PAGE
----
Mark Zuckerberg, Facebook’s CEO, recently described Holocaust denial as people who have just gotten things wrong but not intentionally wrong.
After all, he asserted, “I [also] get things wrong.” But he won’t remove their posts from Facebook, “if they get things wrong, even multiple times.”
In the same interview, he points out that he himself is Jewish and he won’t ban Holocaust deniers, just as he has not banned the conspiracy site InfoWars.
While Zuckerberg later explained that he personally finds denial genuinely bad, about deniers, he has gotten some things about history’s best-documented genocide wrong, very wrong but what Zuckerberg fails to recognise, even though he insists this was not his intention, stating deniers aren’t intentionally getting stuff wrong, he leaves open the likelihood that they could be right.
For someone with Zuckerberg’s huge profile and stage, this is breathtakingly reckless. Holocaust denial relies on such a sturdy assortment of preposterous distortions that it is only possible to be a denier on purpose, as opposed to what Zuckerberg states, intentionally.
For deniers to be correct, who would have to be wrong? Survivors would have to be wrong, as well as spectators, those non-Jews who lived in the municipalities and communities in eastern and western Europe and watched their Jewish neighbours being marched away to be killed and shot in freshly excavated trenches in the woods.
The scores of historians who have scrutinised the Holocaust since 1945 would either have to be part of a huge collusion or have been totally deceived.
But, above all, the perpetrators, some of who have confessed their crime, would have to be wrong. How can deniers demonstrate that in not one war-crimes prosecution since the close of World War II has a perpetrator of any nationality denied that these incidents happened? They may have stated, “I was forced to kill,” But no one said that the killing did not occur.
Ultimately, why has Germany shouldered the immense moral and fiscal accountability for the atrocities perpetrated in the Holocaust, if it did not happen? According to deniers, there is a simple explanation to this enigma: German leaders were forced into a so-called confession of liability by the Jews, who threatened to block Germany’s re-entry into the family of nations.
But this, too, makes little sense. German officers knew that admitting to genocide would force upon the nation a horrific legacy that would become an integral component of its national identity. Why would a country take on such a historical responsibility if it was innocent, under any circumstances?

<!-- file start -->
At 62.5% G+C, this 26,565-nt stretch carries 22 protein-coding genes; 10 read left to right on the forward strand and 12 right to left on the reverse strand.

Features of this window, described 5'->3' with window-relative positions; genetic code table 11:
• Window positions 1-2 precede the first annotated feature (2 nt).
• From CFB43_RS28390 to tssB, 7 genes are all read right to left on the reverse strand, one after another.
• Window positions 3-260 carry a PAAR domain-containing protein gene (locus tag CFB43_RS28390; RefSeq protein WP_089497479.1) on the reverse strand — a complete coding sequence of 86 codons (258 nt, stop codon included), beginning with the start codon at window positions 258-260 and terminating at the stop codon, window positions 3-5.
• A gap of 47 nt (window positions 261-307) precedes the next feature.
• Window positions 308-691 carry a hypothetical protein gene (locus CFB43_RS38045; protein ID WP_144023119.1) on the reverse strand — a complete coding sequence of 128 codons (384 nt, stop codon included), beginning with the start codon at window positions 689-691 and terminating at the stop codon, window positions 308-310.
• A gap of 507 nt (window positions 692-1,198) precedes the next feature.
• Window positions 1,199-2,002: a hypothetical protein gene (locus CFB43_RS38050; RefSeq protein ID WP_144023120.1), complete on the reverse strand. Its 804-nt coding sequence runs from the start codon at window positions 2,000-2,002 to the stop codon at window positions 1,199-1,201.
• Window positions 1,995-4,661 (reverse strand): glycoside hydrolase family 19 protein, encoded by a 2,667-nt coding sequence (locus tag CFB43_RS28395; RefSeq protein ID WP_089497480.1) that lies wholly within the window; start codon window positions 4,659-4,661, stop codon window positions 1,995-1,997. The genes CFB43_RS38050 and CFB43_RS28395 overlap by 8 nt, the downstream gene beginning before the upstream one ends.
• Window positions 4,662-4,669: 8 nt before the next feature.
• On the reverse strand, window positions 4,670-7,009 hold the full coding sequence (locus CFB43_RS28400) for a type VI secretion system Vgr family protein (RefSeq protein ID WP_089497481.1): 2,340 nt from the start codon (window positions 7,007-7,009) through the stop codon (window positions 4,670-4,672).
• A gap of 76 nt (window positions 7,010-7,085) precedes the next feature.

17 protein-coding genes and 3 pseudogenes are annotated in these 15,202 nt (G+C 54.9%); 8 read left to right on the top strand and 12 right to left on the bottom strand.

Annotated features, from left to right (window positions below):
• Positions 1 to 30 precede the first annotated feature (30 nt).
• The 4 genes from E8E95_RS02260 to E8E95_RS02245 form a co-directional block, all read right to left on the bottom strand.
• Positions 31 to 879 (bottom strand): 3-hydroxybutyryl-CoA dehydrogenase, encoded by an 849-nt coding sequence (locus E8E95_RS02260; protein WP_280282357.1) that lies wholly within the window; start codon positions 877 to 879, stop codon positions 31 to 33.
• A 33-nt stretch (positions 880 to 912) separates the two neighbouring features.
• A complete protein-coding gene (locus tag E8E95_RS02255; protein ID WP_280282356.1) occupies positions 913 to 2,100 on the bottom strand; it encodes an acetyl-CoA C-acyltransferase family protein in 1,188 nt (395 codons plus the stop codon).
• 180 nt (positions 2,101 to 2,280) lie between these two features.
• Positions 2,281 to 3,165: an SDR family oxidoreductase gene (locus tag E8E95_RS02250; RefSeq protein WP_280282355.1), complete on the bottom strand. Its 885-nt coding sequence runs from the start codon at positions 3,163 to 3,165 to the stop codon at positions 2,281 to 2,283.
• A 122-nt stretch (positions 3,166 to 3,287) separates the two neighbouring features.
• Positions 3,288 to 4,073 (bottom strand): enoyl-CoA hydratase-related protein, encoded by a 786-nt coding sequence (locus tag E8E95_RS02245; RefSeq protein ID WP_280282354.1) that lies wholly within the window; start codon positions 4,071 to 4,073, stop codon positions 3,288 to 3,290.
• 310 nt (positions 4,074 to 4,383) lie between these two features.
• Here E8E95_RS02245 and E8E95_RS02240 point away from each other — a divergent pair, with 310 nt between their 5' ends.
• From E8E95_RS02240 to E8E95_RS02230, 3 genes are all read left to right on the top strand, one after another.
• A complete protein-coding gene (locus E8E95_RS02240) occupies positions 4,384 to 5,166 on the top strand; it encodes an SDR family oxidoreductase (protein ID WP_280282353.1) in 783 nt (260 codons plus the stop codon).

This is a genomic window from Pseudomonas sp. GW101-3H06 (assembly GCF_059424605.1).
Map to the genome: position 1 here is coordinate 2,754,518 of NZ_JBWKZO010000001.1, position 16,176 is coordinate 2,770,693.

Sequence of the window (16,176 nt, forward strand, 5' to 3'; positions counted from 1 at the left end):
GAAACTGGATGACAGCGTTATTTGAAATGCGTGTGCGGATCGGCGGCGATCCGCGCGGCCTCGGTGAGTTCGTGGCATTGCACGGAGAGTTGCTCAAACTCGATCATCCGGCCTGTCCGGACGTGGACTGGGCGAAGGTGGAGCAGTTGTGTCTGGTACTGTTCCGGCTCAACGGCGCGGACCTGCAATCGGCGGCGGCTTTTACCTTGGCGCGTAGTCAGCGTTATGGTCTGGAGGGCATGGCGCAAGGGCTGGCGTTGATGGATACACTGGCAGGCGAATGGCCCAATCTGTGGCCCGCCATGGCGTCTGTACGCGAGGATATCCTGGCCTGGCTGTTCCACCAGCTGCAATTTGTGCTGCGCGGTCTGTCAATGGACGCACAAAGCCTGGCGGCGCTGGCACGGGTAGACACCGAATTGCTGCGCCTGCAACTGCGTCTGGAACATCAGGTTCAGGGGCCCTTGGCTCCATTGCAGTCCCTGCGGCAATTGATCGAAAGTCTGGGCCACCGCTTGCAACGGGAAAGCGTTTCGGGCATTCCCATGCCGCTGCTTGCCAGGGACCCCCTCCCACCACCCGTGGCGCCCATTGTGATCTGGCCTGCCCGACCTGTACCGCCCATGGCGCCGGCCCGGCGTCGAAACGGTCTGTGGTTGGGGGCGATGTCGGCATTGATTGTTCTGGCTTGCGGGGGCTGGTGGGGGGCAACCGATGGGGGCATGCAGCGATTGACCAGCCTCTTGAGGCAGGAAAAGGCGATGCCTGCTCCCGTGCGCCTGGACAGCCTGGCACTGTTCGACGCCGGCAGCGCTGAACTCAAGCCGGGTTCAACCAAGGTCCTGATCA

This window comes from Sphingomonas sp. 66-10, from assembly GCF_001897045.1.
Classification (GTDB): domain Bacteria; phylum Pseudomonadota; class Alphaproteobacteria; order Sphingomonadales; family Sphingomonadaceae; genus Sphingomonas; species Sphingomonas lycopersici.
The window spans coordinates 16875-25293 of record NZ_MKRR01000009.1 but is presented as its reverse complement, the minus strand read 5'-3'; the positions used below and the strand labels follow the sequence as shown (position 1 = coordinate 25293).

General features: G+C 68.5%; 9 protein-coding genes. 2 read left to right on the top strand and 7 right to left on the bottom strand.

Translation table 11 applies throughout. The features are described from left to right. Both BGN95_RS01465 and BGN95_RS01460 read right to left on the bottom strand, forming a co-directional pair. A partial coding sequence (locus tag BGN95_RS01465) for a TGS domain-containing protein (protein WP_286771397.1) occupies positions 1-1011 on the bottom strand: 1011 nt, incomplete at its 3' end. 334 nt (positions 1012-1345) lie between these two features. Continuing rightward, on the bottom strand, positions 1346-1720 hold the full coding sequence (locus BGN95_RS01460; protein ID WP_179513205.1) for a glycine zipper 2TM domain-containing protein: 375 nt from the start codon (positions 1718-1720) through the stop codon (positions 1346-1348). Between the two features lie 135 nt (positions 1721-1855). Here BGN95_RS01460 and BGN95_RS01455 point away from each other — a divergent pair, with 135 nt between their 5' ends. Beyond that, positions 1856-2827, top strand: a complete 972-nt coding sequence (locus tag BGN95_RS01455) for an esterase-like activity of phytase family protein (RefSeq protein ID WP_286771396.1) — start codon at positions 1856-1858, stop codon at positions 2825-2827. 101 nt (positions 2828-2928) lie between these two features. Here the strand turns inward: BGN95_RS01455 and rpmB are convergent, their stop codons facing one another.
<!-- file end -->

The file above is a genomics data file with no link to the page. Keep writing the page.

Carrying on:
Besides, it’s now been 70 years since the close of the war and Germany is now a global political and economic leader. It could simply say now that it’s not true and that the Jews made us say this back in 1945. Instead, the German government built a huge monument in Berlin to the butchered Jews of Europe that opened in 2005.
Deniers rely on yet another piece of illogic. Often they demand to be shown Hitler’s signed order sanctioning the death of all of Europe’s Jews. In all probability, there is none. Hitler understood the stupidity of appending his name to such an order, which, had it become public, might have caused him numerous difficulties.
More important, historians are untroubled by the lack of such a document. They never rest their conclusions on one document, especially in this case, when there is a huge stockpile of data attesting to a government-directed program of mass annihilation.
Deniers, of course, insist that the Jews have forged these documents. But if that were the case, why didn’t they also forge the Hitler order?
The list of absurd debates goes on. Deniers contend that had the Third Reich, a regime they describe as the embodiment of power, wished to kill all the Jews, it would have guaranteed that no witnesses remained alive to testify about the death camps.
Therefore, the fact that there were survivors alive at the war’s end establishes evidence that there was no genocide and that the survivors’ statements are hogwash. The fraudulent nature of this reasoning is self-evident.
The Third Reich was further intent on winning the war, which it did not do. Therefore, the theory that the Third Reich succeeded at all it set out to do is misleading and anything based on that assumption is equally misleading.
Deniers are a new kind of neo-Nazi. Unlike earlier generations of neo-Nazis, people who observed Hitler’s birthday wore SS-like uniforms and draped swastikas at gatherings where they would give the Sieg Heil salutation, this following shuns all that.
Wolves in sheep’s clothing, they don’t bother with the physical trappings of Nazism, salutations, songs, and flags, but declare themselves revisionists, serious students who really wanted to correct mistakes in the historical record.
This is extremism acting as rational discourse. And his comments imply that Zuckerberg has been deceived by them into believing that they’re any different than someone who contemptuously bears a swastika.